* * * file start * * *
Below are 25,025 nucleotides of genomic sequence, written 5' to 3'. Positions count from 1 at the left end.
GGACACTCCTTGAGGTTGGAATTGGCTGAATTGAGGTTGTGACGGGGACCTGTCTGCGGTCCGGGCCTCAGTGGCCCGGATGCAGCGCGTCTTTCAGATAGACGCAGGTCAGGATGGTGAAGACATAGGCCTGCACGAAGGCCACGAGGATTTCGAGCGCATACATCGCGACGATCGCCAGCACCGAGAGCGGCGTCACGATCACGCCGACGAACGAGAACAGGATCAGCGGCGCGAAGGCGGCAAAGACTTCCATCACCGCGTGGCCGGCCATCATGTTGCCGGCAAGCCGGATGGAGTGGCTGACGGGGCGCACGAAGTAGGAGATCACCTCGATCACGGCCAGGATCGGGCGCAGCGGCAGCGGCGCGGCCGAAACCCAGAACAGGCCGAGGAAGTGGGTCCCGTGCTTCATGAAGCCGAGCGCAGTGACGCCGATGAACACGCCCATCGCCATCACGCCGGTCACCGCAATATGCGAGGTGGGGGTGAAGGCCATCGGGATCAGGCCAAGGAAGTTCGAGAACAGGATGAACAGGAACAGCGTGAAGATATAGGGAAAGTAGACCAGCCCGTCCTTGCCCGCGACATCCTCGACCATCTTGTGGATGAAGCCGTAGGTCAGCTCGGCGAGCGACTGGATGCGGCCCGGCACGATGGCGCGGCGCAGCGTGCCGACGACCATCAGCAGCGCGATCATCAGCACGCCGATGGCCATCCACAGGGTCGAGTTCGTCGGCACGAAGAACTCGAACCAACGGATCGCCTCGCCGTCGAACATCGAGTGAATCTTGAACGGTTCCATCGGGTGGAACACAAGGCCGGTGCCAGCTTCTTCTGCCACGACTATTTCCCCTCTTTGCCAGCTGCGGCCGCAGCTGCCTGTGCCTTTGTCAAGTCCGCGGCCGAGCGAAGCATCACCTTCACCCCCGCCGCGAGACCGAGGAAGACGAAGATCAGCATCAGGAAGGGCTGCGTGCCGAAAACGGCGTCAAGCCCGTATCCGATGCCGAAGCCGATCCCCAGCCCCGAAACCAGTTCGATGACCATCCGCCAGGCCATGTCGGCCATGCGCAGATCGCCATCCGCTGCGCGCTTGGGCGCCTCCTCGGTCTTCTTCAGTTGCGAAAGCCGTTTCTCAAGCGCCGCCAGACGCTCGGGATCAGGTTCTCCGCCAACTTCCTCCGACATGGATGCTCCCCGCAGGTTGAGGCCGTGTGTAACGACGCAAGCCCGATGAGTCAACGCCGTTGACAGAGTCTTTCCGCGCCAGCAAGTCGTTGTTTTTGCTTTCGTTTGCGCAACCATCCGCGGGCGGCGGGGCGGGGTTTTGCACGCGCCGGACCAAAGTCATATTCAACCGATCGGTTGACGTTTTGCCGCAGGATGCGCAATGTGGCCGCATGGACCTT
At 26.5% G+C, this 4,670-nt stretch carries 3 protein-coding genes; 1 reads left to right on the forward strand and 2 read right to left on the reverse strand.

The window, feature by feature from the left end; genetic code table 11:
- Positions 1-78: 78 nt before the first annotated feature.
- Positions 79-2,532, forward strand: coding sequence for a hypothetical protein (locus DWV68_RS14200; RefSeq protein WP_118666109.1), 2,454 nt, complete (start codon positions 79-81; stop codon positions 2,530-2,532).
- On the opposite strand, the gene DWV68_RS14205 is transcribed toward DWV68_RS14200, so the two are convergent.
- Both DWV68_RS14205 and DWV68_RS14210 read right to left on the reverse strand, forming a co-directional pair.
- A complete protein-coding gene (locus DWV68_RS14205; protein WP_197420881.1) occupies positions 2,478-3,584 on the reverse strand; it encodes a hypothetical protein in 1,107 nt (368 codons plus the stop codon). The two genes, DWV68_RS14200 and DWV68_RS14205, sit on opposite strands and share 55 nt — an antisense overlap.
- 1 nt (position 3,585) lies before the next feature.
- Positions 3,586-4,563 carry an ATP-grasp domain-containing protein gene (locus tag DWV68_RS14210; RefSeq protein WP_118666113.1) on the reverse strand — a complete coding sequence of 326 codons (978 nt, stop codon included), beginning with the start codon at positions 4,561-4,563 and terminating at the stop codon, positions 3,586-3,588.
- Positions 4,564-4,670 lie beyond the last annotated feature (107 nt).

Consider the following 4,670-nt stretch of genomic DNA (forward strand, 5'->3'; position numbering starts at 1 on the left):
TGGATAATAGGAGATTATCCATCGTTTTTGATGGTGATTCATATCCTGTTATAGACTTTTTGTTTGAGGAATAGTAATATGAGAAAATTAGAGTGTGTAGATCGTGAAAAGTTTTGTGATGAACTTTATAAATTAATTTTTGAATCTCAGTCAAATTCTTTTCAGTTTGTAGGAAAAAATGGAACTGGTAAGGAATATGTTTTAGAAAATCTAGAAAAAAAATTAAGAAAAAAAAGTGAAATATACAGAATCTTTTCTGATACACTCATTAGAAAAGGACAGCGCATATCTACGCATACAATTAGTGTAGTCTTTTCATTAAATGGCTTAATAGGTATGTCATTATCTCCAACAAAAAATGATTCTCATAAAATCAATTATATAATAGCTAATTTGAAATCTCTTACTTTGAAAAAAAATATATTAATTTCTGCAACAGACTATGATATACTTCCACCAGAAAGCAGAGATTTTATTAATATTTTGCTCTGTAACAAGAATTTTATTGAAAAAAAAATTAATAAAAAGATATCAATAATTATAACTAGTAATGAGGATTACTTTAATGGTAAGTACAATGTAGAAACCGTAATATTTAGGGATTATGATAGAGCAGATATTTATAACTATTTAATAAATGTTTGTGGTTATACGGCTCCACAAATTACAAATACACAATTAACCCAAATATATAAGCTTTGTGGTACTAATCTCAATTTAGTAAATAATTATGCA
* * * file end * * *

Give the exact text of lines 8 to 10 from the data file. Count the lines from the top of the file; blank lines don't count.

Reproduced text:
- Both DWV68_RS14205 and DWV68_RS14210 read right to left on the reverse strand, forming a co-directional pair.
- A complete protein-coding gene (locus DWV68_RS14205; protein WP_197420881.1) occupies positions 2,478-3,584 on the reverse strand; it encodes a hypothetical protein in 1,107 nt (368 codons plus the stop codon). The two genes, DWV68_RS14200 and DWV68_RS14205, sit on opposite strands and share 55 nt — an antisense overlap.
- 1 nt (position 3,585) lies before the next feature.